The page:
Recently the American Gaming Association (AGA) made a number of announcements and comments about their efforts to seek the repeal of the Professional and Amateur Sports Protection Act (PASPA) and they have generally asserted that the time is right to make it happen.
While those in the sports wagering business have long thought all PASPA really did was protect illegal bookmaking, particularly as the demand to make a wager far exceeds the fear of making an illegal bet, the notion of PASPA finally being repealed provides giddy thoughts for legal bookmakers.
Setting aside the fact that no constitutional scholar worth their beans can argue the federal government even had the rights to inflict PASPA on the various member states of the Union to begin with, the climate is right for its repeal. The majority of the country sees nothing wrong with regulated sports wagering; thinks legalizing sports wagering is another blow to organized crime, and it would create jobs and tax revenue at both the state and federal levels. It just makes sense.
Though there have been assertions the size of illegal bookmaking is around $150 billion a year. The real opportunity for nationwide legal wagering is probably much greater. For example: Between permanent and visiting/tourist populations Nevada has on any wagering day a gross population of roughly 3,000,000 people. For the 12 months ended April 2017 gross sports wagering equated roughly $4.5 billion, indicating an average per population wager of roughly $1,500.
Extended to the full US population it would suggest the size of the legal sports betting market is roughly $450 billion annually.
Agreed, not everyone in the state or nation would or could wager, but in the absence of information as to the number of people who do wager, general population becomes an acceptable static constant for estimation purposes. (Translation: Some people bet a lot, some people bet a little, some people do not bet at all but the average per person works out to be around $1,500.)
With the opportunity to get tax collections on that size of market, very few state or federal officials would say no to getting a piece of that money.
Assuming it is not if Congress repeals PASPA but a when, what would it mean to Nevada and particularly Las Vegas?
During the most recent protracted recession there were only two material areas of gaming activity – baccarat and sports wagering – that actually grew at paces exceeding inflation. It was therefore no coincidence baccarat went from 157 tables in casinos back in 2007 to the current 379 and sportsbooks went from 174 locations to 191 in the same time period.
Sports wagering on a trailing 12-month basis grew by over 22% from 2007 to 2017. As with anything that does well, there is or will be increasing competition. For baccarat the national and international expansion of gaming along with continued inhibiting reporting requirements are starting to have their effect on Nevada’s share of the global market. For sports wagering, though, Nevada and more particularly Las Vegas has somewhat of a monopoly, at least until such time that PASPA is repealed.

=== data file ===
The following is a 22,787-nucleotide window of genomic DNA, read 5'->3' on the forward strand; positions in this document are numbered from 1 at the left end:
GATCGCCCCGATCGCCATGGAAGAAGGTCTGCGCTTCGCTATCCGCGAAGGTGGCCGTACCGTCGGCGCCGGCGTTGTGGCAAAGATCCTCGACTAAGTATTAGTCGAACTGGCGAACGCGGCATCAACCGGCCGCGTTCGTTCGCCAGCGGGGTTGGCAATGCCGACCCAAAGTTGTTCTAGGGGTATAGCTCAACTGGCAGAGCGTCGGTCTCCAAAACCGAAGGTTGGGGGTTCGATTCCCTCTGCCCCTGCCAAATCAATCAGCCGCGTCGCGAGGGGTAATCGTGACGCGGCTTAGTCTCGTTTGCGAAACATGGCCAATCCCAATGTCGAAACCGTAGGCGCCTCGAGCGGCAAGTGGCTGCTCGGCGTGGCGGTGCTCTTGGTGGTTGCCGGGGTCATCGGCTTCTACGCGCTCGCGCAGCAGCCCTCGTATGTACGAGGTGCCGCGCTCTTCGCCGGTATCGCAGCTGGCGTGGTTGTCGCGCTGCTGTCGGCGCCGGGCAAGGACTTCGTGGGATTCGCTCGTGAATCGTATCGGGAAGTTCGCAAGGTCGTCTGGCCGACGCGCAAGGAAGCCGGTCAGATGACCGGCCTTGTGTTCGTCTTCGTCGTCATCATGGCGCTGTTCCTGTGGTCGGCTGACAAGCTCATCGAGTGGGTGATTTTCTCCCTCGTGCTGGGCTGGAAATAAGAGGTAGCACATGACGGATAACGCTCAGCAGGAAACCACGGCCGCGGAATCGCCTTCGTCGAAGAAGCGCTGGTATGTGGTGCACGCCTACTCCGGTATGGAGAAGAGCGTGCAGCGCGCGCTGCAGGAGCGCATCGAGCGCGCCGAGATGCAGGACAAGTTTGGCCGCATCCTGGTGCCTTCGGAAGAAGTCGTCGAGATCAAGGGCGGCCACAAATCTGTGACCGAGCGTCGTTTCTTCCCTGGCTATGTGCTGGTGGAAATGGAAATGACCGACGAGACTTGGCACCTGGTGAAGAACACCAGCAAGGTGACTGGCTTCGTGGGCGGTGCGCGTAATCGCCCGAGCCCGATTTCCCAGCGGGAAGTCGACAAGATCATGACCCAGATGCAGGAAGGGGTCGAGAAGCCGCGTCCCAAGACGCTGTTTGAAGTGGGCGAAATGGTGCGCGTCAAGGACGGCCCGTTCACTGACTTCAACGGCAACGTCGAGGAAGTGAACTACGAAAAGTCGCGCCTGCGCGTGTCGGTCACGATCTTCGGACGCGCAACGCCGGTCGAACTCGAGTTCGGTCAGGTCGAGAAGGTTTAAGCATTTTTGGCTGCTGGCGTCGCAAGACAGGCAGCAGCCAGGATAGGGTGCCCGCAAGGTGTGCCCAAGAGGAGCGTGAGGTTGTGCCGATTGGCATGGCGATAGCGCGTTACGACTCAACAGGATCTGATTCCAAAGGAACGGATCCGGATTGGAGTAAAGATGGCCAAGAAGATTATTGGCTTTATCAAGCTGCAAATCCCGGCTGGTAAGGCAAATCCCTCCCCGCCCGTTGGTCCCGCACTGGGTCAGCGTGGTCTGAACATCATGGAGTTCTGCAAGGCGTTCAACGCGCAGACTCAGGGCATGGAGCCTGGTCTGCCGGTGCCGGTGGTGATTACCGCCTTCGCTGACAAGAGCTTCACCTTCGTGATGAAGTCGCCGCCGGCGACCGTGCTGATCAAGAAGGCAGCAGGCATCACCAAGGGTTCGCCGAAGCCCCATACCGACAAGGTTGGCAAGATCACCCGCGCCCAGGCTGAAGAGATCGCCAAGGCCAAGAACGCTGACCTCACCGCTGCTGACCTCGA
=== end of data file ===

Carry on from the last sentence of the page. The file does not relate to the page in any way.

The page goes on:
When it is repealed there will no doubt be a rush by certain states to adopt legal sports wagering and some regional casinos will try their hand at directly managing/operating their own sportsbook operations. This of course would mean great career opportunities for a number existing Nevada sportsbook executives and employees.
However, once they start getting clobbered because of line manipulations and cross property and cross state line arbitrage opportunities, it will not take long for efforts to shift to permit local/regional casinos to combine or become satellites of existing larger Nevada sportsbooks for risk management purposes. Greater volume is the safety valve for a sport book, it provides greater opportunities to balance risk and assure profitability.
The only downside for Nevada/Las Vegas is that as sports wagering becomes an accepted practice elsewhere it is one less reason to come here. During March Madness, Super Bowl or any of the other major culminating sports tournaments, special events, groups of friends and people who just want to bet legally find their way here and have become important parts of the operating budget. But if sports wagering is readily available in or near their hometown it will of course reduce the desire and demand to travel here for betting purposes.
The real big winners though will be those companies that specialize in the provision of wagering systems, line-making services and of course providers of sports wagering information. For them the death of PASPA would be HUGE!